Ethiopia’s Genzebe Dibaba and Mohammed Aman stare down barrel of elimination; advance from heats
By Zecharias Zelalem
By the end of day two at the 2017 IAAF World Athletics Championships, Ethiopian athletics fans were relishing in the glory of their country’s gold and silver medals in the women’s 10,000 meter final. Olympic champion Almaz Ayana has stolen the headlines after bolting away from the field of runners with some 5,000 meters to go and winning the race virtually unopposed. “She destroyed the competition” is how most journalists have described it. Tirunesh Dibaba’s coming in second and securing Ethiopia’s ownership of the podium added a cherry to the cake and even temporarily put Ethiopia atop the global medal standings.
But prior to those scenes of Ethiopian glory, Ethiopian athletics fans were left with their hands on their heads after Tirunesh’s younger sister Genzebe Dibaba fumbled what should have been a routine 1,500 meter semifinal heat. In the first of two semifinals, Ethiopia represented by Genzebe and Gudaf Tsegay, suffered a blow early on when with barely a lap into the race, Gudaf collapsed to the track after appearing to trip over or collide with Kenyan runner Faith Kipyegon. Gudaf had run a decent quarterfinal heat leading for much of the way before settling for fourth. She had dark horse hopes of a podium finish. Immediately after falling, she pulled herself up and tried to chase after the group, reminiscent to what the likes of Etenesh Diro and Tiki Gelana have done in recent years. Sadly for her, the gap of some thirty meters was in excess of what she could make up. Grimacing and in obvious distress at having her dream crushed, she half heartedly laboured through the last two laps.
With the final lap beckoning, it was anyone’s race. Genzebe and Kipyegon led the way at a steady pace, with the likes of Caster Semenya and Briton Laura Muir tailing them. With the top five guaranteed of a spot in the final, all seemed ship shape for the defending world champion. But with some five hundred meters or so to go, she appeared to backpedal and even stumble in her stride. It wasn’t clear, from first glance Genzebe may have appeared to have suffered a slight muscle pull. But by the time she managed to regain her composure about two seconds later, a host of runners had passed her and she was unwittingly caged by these advancing runners with no escape route. Kipyegon won the race followed closely behind by Muir and Semenya, the Ethiopian, the defending world champion and world record holder couldn’t do better than sixth. It was an absolute shocker. At that moment her place in the final was hanging by a thread. Failing to cruise through her heat, Ethiopian athletics fans would now nervously watch and wait for the second heat, hoping that her finishing time would be good for her to reach the final as one of the fastest losers. While she waited at the finish line with a look of obvious anguish on her face, Gudaf Tsegay, who had fallen earlier, crossed the line, finishing last. She left the track in tears.
The second heat took on a whole new meaning of its own, as the potential of the race spelling the end of Genzebe’s 1,500 meter hopes. Besu Sado, ninth place finisher at the Olympics last year would not reach the final this time round, finishing eleventh. The race was won by Ethiopian born Dutch athlete Sifan Hassan and Eritrean born Swede Meraf Bahta came in second. Genzebe meanwhile, survived by the skin of her teeth to qualify for the finals by her time.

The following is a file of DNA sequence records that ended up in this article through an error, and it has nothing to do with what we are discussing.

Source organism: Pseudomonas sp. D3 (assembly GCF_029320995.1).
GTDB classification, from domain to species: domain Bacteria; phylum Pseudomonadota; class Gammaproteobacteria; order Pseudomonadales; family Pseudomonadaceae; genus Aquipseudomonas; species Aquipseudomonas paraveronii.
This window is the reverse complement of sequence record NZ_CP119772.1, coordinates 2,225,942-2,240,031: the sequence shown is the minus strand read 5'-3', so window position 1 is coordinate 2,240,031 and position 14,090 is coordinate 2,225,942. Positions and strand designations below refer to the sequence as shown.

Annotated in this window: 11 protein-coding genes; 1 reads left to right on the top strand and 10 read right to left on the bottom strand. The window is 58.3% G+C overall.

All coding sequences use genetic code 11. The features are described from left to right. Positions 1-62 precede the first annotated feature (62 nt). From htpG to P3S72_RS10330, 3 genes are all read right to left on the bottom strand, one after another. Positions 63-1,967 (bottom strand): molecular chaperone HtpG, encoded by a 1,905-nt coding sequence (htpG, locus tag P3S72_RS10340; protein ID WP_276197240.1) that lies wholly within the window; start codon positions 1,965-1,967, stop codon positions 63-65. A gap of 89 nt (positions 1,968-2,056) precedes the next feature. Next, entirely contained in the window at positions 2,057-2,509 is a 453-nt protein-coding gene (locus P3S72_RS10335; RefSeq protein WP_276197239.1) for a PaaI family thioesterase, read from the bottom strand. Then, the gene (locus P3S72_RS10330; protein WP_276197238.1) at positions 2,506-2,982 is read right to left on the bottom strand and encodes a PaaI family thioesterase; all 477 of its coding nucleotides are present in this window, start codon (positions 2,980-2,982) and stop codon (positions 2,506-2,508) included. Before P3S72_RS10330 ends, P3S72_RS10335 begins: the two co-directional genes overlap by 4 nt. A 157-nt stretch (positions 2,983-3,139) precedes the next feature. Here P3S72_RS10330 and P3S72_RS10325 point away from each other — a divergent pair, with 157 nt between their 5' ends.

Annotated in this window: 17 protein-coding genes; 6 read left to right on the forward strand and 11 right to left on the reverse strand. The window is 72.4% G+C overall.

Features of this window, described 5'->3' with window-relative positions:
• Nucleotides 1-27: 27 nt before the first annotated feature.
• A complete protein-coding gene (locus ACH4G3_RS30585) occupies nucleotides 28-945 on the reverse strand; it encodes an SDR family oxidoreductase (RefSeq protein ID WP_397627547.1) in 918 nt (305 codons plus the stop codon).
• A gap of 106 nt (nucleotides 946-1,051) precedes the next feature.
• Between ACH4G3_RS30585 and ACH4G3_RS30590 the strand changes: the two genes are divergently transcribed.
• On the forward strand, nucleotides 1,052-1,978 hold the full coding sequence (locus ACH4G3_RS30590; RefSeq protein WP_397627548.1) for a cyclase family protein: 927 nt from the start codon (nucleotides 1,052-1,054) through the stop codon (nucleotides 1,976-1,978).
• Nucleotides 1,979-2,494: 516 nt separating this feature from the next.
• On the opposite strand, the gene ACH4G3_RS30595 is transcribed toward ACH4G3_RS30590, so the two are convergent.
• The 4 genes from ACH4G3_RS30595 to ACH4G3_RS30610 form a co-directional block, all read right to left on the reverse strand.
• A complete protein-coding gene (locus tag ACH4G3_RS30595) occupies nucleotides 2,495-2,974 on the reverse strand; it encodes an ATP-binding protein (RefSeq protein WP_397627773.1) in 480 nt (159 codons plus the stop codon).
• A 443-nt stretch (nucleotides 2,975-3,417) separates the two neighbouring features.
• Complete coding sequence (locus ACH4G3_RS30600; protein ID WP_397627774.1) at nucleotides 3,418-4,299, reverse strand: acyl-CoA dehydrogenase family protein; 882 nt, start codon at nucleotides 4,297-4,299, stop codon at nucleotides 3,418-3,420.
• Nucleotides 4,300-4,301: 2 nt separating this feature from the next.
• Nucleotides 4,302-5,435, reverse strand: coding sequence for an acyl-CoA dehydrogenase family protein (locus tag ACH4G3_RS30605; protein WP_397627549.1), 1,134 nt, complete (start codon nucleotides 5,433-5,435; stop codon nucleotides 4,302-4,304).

According to journalist Tadele Assefa, the Ethiopian Athletics Federation immediately lodged a request with the IAAF to review the incident that led to Gudaf Tsegay falling. A couple hours later the same journalist stated on local radio show Tadias Addis that the IAAF had cleared everyone of obstruction, meaning no one would be penalized. Genzebe, who teetered on the brink of elimination today, will head into the final as the sole Ethiopian medal hope on Monday.
In the men’s 800m quarterfinal heats, Ethiopian Mohammed Aman, a world champion in 2013 arrived in London with the hopes of pulling of performances that could go some way to restoring his reputation as a feared competitor. After a semifinal horror show in Rio and an obstruction charge disqualifying him in Beijing 2015, he set out to put two mediocre years behind him. His start however, could have been described as mediocre. He came out of the starter’s blocks slower than everyone else and thus trailed the field, running behind six of the seven runners for most of the first lap. American Donavan Brazier led the race and pretty much sealed his top three automatic qualifier position after a lap, but Mohammed Aman struggled to make a move and by the bell’s ring was still in sixth and in danger of quarterfinal elimination. It would have been the worst world championships appearance of his career.
Mohammed Aman left it incredibly late. With about sixty meters to go, Mohammed Aman summoned the strength to vault past Spaniard Daniel Andujar, Pole Marcin Lewandowski and finally Guy Learmonth of Britain to finish second behind Brazier and book his spot in the semifinal. After a rather calamitous showing in which he appeared to be done and dusted, the Ethiopian managed to finish strongly clocking 1:45.81 and leap from sixth to second with less than a lap to go. Once again, a real scare that ended in relief for Ethiopian athletics fans. Mohammed Aman must hope today’s run has gotten the rust out of his system, as the men’s 800m semifinals is barely twenty four hours later and he will face off with Donald Brazier again tomorrow in a bid to reach his first world championship final since 2013.